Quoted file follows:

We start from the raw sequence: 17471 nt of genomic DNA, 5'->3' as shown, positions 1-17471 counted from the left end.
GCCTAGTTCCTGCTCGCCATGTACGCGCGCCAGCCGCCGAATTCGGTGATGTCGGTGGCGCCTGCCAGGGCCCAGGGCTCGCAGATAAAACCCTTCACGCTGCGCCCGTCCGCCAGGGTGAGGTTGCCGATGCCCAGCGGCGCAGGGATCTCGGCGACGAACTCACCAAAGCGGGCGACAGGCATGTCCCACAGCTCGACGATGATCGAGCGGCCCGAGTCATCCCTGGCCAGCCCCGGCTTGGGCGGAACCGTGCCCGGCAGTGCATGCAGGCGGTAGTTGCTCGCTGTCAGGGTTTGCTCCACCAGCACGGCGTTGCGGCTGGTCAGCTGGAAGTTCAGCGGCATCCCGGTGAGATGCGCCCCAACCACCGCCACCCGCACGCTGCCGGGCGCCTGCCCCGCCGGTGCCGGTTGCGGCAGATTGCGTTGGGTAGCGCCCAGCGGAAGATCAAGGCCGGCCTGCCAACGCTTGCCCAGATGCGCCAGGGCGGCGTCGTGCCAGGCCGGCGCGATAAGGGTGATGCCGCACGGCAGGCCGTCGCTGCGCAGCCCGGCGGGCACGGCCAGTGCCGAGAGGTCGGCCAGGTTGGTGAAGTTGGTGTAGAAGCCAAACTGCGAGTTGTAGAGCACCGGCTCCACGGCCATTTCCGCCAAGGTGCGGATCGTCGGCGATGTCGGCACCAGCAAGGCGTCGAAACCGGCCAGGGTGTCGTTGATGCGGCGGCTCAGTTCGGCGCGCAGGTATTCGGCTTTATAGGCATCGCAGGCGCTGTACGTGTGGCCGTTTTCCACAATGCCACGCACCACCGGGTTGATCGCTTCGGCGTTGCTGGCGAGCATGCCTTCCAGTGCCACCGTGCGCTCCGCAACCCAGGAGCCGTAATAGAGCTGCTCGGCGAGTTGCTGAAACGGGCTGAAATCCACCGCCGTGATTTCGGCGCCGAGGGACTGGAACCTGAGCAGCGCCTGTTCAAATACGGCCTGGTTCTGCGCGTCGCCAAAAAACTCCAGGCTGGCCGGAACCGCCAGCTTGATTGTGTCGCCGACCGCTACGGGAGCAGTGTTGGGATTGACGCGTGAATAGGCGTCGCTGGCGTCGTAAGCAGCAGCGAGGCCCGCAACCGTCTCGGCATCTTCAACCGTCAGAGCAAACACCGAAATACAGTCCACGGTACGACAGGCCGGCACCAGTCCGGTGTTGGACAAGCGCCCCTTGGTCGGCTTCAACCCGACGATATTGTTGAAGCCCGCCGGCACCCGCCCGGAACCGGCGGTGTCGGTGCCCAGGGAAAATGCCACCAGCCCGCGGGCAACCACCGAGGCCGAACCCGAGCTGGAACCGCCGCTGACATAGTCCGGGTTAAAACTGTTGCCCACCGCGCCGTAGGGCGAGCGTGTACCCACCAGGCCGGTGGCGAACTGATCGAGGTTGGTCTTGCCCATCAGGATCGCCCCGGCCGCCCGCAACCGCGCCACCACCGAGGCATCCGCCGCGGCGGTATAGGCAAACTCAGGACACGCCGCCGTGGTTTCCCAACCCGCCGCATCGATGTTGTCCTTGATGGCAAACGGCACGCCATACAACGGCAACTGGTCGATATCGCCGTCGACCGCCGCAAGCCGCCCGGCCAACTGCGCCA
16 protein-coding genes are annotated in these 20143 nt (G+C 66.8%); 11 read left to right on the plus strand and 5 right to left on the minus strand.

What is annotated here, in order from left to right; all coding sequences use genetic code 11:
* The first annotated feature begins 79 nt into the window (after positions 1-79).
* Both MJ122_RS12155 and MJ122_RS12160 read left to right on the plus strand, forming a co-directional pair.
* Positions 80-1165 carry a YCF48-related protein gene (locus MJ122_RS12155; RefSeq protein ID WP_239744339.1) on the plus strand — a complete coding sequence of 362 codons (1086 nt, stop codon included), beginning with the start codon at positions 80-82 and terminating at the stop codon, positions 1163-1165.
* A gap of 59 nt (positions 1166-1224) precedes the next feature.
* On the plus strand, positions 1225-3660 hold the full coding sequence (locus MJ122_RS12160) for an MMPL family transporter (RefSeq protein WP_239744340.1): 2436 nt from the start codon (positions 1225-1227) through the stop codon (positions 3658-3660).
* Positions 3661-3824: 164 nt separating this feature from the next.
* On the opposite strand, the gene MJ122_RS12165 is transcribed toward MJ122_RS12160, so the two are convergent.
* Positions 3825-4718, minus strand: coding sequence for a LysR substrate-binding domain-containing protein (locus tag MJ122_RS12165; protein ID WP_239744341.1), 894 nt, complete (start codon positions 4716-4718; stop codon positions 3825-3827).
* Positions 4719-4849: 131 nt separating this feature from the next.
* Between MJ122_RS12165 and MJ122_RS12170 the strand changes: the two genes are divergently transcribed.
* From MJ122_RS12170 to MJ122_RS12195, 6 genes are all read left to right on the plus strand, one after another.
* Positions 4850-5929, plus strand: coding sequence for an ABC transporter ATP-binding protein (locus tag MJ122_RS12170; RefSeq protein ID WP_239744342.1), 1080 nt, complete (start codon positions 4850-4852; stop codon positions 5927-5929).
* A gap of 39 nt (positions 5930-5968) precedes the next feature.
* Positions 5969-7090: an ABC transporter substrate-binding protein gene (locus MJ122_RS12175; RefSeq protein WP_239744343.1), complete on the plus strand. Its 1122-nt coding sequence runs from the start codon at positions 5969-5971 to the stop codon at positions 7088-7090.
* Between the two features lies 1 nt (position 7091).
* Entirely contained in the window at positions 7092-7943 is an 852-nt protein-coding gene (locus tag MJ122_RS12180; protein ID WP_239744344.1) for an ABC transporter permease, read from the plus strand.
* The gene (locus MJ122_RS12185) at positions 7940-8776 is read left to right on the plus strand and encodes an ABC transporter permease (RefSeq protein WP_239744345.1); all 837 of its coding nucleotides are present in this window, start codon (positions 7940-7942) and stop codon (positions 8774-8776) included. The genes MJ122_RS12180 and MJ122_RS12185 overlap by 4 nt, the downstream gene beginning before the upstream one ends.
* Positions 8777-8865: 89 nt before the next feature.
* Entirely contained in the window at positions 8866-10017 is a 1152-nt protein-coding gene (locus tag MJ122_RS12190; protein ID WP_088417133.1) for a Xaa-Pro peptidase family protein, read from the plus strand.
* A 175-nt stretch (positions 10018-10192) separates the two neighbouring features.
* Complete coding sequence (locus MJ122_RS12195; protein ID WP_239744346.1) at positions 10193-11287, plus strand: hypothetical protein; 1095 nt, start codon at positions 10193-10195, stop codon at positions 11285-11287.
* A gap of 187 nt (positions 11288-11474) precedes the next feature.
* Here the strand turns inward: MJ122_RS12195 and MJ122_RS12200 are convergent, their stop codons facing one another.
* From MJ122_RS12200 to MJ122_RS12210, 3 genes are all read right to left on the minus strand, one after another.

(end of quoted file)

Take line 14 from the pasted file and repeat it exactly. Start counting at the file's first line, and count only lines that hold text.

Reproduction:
* Between MJ122_RS12165 and MJ122_RS12170 the strand changes: the two genes are divergently transcribed.